Stomach hormone helps reduce liver damage

1 March 2010

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Category: Research & medical benefits

white–mice.jpgA hormone found in the stomach reduces inflammation and could ease liver diseases such as cirrhosis, research on rats has revealed.

Previous studies of the hormone ghrelin had shown it to protect against other diseases such as Parkinson’s. Now a team of scientists has demonstrated that it also has a positive influence on conditions of the liver. The researchers decided to focus on the effects of ghrelin on liver fibrosis where there is an abnormal accumulation of proteins, often leading to a chronic liver illness.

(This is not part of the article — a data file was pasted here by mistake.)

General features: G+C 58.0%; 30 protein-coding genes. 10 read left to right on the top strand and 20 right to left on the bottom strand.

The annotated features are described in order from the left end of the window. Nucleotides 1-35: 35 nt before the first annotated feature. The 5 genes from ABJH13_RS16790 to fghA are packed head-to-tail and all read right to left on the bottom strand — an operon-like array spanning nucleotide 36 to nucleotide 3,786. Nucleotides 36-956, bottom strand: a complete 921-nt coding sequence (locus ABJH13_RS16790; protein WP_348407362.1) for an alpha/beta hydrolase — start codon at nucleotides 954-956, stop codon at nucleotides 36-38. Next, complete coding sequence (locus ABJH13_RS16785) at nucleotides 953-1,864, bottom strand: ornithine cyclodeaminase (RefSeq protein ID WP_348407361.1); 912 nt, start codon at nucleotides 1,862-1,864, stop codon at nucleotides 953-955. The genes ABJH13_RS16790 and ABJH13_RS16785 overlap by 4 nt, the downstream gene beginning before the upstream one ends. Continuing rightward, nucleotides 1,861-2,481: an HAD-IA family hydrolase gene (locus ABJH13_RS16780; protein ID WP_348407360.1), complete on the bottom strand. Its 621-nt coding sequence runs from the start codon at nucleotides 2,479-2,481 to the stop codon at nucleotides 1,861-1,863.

Rats with liver fibrosis were divided into groups and one was treated with ghrelin, the other used as a control. The group treated with ghrelin saw a 25% reduction in the number of fibrogenic cells compared to the untreated rodents. Researchers then investigated the action of the hormone on rats with acute liver disease. Results showed a significant reduction in liver damage and less inflammation in the rats treated with the hormone.

Scientists are optimistic about the results of this study, and wish to carry out further research to evaluate the safety of ghrelin in patients with chronic liver disease.